Search Engine Optimization
Follow these tips if you'd like to see an improvement on your search-engine rankings.

#35 Replace underscores with hyphens. In search-engine results, words separated by underscores will run together, while hypens will create a space between each word.

#39 Update content often. Give search engines a reason to keep coming back with fresh content.

#44 Turn off music. No one wants music to greet them every time they click a link, so turn off the music — or at least offer an easy option for disabling it.

#51 Avoid resizing the user's window. Let the user be in control of their browser, or your site will lose credibility.

Spruce up your site's appearance using these design fixes.

#74 Reduce choices. Avoid overwhelming your visitor with lots of different options.

#77 Stay consistent. Check to make sure that colors and design are in the same general scheme so that visitors know they're still on your site.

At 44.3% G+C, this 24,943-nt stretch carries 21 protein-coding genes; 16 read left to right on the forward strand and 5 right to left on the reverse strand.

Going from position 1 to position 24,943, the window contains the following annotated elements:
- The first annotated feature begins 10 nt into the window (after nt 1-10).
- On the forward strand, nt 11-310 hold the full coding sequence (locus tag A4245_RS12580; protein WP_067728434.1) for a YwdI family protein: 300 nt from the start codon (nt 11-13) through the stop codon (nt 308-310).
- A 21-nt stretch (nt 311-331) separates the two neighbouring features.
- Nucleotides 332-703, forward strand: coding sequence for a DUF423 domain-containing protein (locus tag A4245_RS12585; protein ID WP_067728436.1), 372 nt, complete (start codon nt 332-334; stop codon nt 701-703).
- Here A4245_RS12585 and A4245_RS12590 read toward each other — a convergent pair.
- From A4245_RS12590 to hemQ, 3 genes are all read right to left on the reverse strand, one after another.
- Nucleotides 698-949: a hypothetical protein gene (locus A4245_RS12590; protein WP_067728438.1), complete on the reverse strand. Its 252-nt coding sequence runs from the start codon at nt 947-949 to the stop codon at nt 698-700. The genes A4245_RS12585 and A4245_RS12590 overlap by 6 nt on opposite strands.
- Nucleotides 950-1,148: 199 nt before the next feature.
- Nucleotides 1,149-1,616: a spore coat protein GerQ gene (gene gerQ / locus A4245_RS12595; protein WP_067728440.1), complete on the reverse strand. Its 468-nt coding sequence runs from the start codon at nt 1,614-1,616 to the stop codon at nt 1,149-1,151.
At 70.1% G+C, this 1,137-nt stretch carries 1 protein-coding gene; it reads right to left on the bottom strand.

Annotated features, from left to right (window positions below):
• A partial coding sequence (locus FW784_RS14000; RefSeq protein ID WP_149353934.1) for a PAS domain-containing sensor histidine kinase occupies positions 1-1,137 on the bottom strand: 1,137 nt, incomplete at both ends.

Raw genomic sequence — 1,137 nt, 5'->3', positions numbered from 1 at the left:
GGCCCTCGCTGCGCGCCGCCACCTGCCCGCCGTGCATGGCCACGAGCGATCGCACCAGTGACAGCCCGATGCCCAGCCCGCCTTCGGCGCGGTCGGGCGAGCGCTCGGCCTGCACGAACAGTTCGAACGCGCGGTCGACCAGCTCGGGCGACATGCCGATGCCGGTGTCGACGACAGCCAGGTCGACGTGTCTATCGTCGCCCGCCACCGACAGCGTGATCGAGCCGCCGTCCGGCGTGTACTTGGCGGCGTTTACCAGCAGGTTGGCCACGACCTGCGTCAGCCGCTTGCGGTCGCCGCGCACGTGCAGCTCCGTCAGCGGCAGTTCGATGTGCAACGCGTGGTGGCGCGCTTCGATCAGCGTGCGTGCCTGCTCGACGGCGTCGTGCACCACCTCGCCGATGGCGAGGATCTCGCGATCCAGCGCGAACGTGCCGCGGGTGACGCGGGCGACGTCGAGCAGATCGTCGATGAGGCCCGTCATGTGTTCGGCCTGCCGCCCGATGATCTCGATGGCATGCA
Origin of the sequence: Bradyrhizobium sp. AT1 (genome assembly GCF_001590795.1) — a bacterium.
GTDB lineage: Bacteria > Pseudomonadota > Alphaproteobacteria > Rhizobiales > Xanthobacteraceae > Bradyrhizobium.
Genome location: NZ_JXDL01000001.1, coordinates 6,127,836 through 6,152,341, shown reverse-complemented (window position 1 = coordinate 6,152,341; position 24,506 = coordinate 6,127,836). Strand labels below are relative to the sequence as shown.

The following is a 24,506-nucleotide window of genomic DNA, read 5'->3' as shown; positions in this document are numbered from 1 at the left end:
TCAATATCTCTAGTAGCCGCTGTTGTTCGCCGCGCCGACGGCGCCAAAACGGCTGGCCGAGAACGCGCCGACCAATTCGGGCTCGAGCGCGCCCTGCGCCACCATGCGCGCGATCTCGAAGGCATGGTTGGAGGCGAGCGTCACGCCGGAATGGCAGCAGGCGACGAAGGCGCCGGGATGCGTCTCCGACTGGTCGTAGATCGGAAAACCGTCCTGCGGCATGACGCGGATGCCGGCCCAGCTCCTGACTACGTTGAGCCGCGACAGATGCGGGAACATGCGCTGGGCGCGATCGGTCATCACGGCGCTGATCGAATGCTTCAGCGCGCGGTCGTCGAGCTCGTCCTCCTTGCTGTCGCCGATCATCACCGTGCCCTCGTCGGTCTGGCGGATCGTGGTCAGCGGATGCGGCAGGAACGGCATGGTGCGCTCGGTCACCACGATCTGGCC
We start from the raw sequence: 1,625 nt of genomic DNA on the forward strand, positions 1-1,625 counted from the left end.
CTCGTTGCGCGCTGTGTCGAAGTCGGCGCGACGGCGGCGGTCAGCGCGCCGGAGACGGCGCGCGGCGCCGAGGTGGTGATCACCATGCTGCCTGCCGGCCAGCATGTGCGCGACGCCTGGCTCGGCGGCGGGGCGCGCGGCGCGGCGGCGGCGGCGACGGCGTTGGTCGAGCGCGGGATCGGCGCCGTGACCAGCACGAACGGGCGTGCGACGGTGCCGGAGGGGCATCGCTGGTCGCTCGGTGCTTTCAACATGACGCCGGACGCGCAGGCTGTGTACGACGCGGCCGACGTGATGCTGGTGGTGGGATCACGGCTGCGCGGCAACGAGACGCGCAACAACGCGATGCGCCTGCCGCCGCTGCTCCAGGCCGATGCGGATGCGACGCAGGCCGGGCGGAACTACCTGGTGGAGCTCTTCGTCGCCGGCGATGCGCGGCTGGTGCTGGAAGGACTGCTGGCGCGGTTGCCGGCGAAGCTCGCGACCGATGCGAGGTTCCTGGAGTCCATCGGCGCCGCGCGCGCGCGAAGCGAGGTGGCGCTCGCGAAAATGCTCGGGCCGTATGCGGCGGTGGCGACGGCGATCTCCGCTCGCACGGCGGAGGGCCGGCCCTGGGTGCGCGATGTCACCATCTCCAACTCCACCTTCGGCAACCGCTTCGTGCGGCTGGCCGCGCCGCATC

#86 Limit each page to one topic. Give each page a singular purpose to avoid confusing visitors.

#92 Convert PDF files to HTML. Make browsing flow a little smoother by converting PDF files to a format that's more easily readable in a browser.

Great stuff, thanks guys!

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Thursday, March 20, 2008

Peace Symbol Turns 50

It started life as the emblem of the British anti-nuclear movement but it has become an international sign for peace, and arguably the most widely used protest symbol in the world. It has also been adapted, attacked and commercialised.

It had its first public outing 50 years ago on a chilly Good Friday as thousands of British anti-nuclear campaigners set off from London's Trafalgar Square on a 50-mile march to the weapons factory at Aldermaston.

The demonstration had been organised by the Direct Action Committee Against Nuclear War (DAC) and the Campaign for Nuclear Disarmament (CND) joined in.

Read the rest of Kathryn Westcott's BBC News article World's best-known protest symbol turns 50.

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Tuesday, March 18, 2008